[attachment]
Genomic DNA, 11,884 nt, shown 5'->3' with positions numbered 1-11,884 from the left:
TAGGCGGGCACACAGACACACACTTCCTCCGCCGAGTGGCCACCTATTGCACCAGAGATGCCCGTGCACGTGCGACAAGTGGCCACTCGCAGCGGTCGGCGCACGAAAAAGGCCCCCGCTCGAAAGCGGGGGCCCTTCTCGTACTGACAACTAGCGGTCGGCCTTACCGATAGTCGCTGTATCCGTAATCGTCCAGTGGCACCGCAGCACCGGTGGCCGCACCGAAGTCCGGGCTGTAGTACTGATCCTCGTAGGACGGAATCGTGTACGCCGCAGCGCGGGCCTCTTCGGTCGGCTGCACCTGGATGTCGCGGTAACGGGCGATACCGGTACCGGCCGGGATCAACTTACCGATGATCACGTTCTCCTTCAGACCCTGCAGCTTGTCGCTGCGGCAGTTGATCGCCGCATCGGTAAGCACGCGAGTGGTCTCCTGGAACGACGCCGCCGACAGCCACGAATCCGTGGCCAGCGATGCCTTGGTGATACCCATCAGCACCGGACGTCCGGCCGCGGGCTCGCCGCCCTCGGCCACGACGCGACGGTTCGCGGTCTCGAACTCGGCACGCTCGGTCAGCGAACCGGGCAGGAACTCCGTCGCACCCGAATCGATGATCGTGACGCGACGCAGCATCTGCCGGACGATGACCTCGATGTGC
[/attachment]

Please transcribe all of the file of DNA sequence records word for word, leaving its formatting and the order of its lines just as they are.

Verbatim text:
Genomic DNA, 11,884 nt, shown 5'->3' with positions numbered 1-11,884 from the left:
TAGGCGGGCACACAGACACACACTTCCTCCGCCGAGTGGCCACCTATTGCACCAGAGATGCCCGTGCACGTGCGACAAGTGGCCACTCGCAGCGGTCGGCGCACGAAAAAGGCCCCCGCTCGAAAGCGGGGGCCCTTCTCGTACTGACAACTAGCGGTCGGCCTTACCGATAGTCGCTGTATCCGTAATCGTCCAGTGGCACCGCAGCACCGGTGGCCGCACCGAAGTCCGGGCTGTAGTACTGATCCTCGTAGGACGGAATCGTGTACGCCGCAGCGCGGGCCTCTTCGGTCGGCTGCACCTGGATGTCGCGGTAACGGGCGATACCGGTACCGGCCGGGATCAACTTACCGATGATCACGTTCTCCTTCAGACCCTGCAGCTTGTCGCTGCGGCAGTTGATCGCCGCATCGGTAAGCACGCGAGTGGTCTCCTGGAACGACGCCGCCGACAGCCACGAATCCGTGGCCAGCGATGCCTTGGTGATACCCATCAGCACCGGACGTCCGGCCGCGGGCTCGCCGCCCTCGGCCACGACGCGACGGTTCGCGGTCTCGAACTCGGCACGCTCGGTCAGCGAACCGGGCAGGAACTCCGTCGCACCCGAATCGATGATCGTGACGCGACGCAGCATCTGCCGGACGATGACCTCGATGTGC